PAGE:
In the International Olympic Committee’s (IOC) quest to offer brands access to huge, captive audiences in ways that are inherently not disruptive to their viewing experience—think stadium signage, on-screen bumpers, branded equipment and athlete apparel—it has presented a new challenge to advertisers who need to understand the impact of their investment in this more unpredictable and difficult-to-measure environment.
Until recently, an inability to measure sponsorships with any real precision has been the unspoken tradeoff for advertising during big-stage events like the Olympics. Brands welcomed the alternative approach to getting in front of TV viewers, considering traditional forms of TV advertising are increasingly expensive with a weaker payoff.
The reality is that when commercials come on, viewers tune out; brands need to be a part of the action to ensure they get the proper engagement. They also need to understand whether their brand was seen and visible to passive viewers and whether this awareness drove action. Oh, and they want to know it now, not 30 days from now.
Here are three questions this week’s Olympics advertisers should be asking:
Sponsorships are more affordable, but are brands getting the same exposure? “How many times did my brand’s logo appear on screen?” “Will my ad will be presented clearly enough to be understood and absorbed by viewers?” “How might this influence the likelihood of audiences taking action as a result?”
There are currently a handful of metrics out there that attempt to offer this type of clarity, but they have their shortcomings. Some measure mere logo appearances, but don't account for whether the logo is presented fully on screen, at a size that would be naturally detected by the human eye, nor how much time the logo must be present for a passive viewer to absorb it.
Brands gain value when they have access to more meaningful TV data (e.g., timestamp, station and DMA, and in-program vs. paid distinction). Not only does this data prove the sponsorship has been seen, but by attributing accurate audience and media values, brands can begin to understand which activations are successful.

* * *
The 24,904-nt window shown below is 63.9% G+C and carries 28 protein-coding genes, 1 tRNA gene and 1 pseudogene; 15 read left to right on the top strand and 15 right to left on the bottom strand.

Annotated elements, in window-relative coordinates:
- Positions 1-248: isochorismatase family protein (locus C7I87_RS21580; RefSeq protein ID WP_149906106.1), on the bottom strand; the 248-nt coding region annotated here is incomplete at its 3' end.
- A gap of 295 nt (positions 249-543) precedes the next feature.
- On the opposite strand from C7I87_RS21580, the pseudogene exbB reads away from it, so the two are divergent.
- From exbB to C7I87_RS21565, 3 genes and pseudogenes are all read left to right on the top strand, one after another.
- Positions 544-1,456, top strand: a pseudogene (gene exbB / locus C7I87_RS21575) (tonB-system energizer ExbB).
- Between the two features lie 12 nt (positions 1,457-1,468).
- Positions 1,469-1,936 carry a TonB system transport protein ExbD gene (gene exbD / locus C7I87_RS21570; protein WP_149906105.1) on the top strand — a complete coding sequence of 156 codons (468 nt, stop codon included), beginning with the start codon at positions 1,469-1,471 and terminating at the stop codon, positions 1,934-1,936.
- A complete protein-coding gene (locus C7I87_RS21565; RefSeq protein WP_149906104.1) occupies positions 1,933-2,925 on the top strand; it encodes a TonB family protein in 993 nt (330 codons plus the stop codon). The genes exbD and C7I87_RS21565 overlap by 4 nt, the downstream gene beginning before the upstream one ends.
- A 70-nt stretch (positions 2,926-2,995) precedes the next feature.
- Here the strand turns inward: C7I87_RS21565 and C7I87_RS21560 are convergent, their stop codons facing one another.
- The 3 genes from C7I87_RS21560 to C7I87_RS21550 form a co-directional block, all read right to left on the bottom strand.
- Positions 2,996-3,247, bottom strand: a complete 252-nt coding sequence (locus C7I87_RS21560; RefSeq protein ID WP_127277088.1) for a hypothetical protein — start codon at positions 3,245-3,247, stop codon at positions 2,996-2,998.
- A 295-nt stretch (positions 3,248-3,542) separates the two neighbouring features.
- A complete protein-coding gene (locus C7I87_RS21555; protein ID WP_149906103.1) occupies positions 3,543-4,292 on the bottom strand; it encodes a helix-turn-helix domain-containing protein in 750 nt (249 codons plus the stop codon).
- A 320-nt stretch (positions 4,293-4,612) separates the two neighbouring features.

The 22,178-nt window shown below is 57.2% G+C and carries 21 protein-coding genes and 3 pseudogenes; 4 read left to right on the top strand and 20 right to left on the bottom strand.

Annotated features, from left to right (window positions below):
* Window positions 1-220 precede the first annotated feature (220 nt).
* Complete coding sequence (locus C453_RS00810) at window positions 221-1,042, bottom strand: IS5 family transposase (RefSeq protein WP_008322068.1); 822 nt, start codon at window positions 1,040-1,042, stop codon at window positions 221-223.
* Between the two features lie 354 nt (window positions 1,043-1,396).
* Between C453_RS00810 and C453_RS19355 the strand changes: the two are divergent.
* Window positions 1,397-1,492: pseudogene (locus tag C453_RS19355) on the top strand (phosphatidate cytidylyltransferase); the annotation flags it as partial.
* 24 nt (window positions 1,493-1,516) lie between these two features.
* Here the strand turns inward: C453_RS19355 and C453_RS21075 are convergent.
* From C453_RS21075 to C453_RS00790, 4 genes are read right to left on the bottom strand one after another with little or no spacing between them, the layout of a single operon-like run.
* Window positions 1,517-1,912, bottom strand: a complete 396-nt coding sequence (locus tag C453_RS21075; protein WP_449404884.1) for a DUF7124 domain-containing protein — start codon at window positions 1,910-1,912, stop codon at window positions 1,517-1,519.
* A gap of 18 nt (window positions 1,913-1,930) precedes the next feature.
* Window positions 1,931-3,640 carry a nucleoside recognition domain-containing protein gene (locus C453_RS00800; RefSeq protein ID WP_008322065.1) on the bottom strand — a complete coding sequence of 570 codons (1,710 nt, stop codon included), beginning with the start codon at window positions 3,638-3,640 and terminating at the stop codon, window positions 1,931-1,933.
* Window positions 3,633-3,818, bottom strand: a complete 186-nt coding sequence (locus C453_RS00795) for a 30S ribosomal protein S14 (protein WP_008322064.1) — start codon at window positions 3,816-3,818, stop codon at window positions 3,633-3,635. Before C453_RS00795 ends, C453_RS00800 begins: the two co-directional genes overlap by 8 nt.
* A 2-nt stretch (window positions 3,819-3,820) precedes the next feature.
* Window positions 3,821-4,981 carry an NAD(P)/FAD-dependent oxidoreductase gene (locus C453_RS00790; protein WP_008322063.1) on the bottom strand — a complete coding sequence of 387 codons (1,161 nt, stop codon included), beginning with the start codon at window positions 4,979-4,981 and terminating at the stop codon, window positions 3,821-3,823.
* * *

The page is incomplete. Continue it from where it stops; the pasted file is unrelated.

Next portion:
On digital channels, advertisers can answer key questions, such as, “How many times did my target audience see my ad?” “What was the resulting action from that household: did they visit a nearby store? Go to our website? Follow us on social?”
Gaining this level of understanding of the TV viewer is a lot different—and far more difficult—than gaining the same understanding of the online or mobile user, especially for sponsorships.
But TV data is finally reaching the depth and sophistication of its digital counterparts. Smart TVs and Internet-connected devices are helping brands uncover advanced behavioral profiles of their TV viewers, and linking these audiences to resulting online and mobile actions via IP address tracking.
It used to be that brands had to wait a minimum of 30 days to see how their TV investments faired, and only very recently have they had the data on where their logos appeared beyond their paid appearances. Now they can do all of this, not just for themselves but also their competitors, within hours after the broadcast airing. That means brands not only have access to such massive amounts of data, but they receive it as their tactics are in motion, allowing them to quickly optimize activations when needed.
It is not only up to brands to find ways to track the value of their sponsorships; the IOC—and other event sponsors, stadiums and arenas—should also be tracking these things to prove value to their sponsors. After all, when audiences take notice, CMOs take notice.